Mike, you're guilt of selective perception here. The water flows two ways: Some of those bloggers, don't forget, are respected professionals who lent their veracity to a start-up they believed in and brought barnloads of traffic its way, helping to make it a $315 million enterprise. So who owes who here?
Secondly, many of the Huffington Post bloggers were led to believe they would be paid. Visit Facebook.com/heyarianna for specifics.
Unpaid commentary by those who feel passionately about an issue, a program, or a piece of legislation is not new to the news biz. Broadcast news makes room for guest editorials; newspapers have run op-eds and letters to the editor.
But the Huffington Post is another animal entirely. We're talking about an aggregator that was built on the unpaid labor of others -- and no, Mike, most of those people did not get themselves a windfall in book sales and TV shows like the Huffington Post's spokesman suggests. Many are independent journalists, involuntarily unmoored from their jobs in American newsrooms, keeping their hands in and hoping more work leads to more work.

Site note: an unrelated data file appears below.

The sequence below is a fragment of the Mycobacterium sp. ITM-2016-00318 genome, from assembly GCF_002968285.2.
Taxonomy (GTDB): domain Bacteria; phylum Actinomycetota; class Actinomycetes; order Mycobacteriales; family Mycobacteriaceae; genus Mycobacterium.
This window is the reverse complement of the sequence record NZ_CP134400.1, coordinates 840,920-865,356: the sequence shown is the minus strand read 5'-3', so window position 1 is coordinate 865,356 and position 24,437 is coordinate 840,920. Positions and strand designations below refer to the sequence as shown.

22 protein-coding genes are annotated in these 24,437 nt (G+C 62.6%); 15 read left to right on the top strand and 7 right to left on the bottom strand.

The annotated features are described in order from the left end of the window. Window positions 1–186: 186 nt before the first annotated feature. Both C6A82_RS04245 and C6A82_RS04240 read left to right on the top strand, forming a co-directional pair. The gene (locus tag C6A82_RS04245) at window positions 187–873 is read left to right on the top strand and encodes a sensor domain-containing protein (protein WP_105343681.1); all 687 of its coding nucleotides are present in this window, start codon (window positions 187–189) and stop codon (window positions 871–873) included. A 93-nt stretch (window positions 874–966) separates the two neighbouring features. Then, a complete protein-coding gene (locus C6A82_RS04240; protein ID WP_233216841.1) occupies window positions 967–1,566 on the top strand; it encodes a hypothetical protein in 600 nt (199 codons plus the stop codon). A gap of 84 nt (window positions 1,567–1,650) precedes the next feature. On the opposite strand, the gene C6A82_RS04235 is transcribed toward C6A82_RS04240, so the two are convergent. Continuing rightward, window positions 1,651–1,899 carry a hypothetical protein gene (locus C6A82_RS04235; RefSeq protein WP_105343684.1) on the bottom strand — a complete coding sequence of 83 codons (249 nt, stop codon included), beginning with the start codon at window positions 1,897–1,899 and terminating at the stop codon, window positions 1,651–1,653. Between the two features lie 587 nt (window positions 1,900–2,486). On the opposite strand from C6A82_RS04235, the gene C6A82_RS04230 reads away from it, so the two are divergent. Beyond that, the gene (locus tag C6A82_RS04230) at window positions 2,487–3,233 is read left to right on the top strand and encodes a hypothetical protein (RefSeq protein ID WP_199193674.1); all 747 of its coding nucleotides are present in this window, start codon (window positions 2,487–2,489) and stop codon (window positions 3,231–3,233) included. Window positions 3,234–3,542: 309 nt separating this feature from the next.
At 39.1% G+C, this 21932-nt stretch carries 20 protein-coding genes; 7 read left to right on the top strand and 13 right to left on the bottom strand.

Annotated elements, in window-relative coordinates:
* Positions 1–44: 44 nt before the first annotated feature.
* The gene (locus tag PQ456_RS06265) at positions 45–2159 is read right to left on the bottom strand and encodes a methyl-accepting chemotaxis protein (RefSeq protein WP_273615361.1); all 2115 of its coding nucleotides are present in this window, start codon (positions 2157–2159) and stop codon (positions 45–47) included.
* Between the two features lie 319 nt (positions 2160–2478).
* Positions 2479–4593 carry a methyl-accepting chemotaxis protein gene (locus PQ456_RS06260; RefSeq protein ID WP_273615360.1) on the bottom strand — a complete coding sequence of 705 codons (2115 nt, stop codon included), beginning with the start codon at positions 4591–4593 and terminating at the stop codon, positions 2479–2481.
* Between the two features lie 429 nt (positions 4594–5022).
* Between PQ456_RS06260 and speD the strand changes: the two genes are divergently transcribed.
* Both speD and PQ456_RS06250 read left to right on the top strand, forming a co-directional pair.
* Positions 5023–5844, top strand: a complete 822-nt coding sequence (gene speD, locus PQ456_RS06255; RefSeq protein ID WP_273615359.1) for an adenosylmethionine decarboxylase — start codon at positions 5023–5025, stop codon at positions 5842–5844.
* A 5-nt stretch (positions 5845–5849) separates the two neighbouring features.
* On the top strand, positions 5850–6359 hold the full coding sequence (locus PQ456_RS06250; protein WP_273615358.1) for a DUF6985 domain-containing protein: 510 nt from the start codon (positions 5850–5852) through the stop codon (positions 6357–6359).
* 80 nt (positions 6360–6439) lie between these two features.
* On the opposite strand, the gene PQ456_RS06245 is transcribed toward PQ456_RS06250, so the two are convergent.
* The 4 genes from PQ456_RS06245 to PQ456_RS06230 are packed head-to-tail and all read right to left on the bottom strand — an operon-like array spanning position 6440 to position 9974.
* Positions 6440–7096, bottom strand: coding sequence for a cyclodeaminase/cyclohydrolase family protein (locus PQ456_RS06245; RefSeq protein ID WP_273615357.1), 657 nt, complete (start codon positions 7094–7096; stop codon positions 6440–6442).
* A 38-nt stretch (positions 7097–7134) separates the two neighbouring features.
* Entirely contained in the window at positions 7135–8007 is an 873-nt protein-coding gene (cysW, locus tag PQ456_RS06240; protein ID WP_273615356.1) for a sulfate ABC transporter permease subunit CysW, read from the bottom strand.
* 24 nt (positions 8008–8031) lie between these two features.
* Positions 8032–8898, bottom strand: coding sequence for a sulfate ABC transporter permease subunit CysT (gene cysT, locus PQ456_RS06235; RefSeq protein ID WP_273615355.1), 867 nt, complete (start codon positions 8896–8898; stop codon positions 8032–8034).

Huffington is doing what many online aggregators and web publishers are doing these days: Taking advantage of the glut in independent journalists by offering little or no compensation.
Incidentally, our members work in multi-media, online journalism, video, audio, photography, design and more, and have launched innovative news nonprofits that have picked up investigative journalism where print moguls abandoned it. The characterization of the Guild as an "old boys' network" of luddites is off the mark.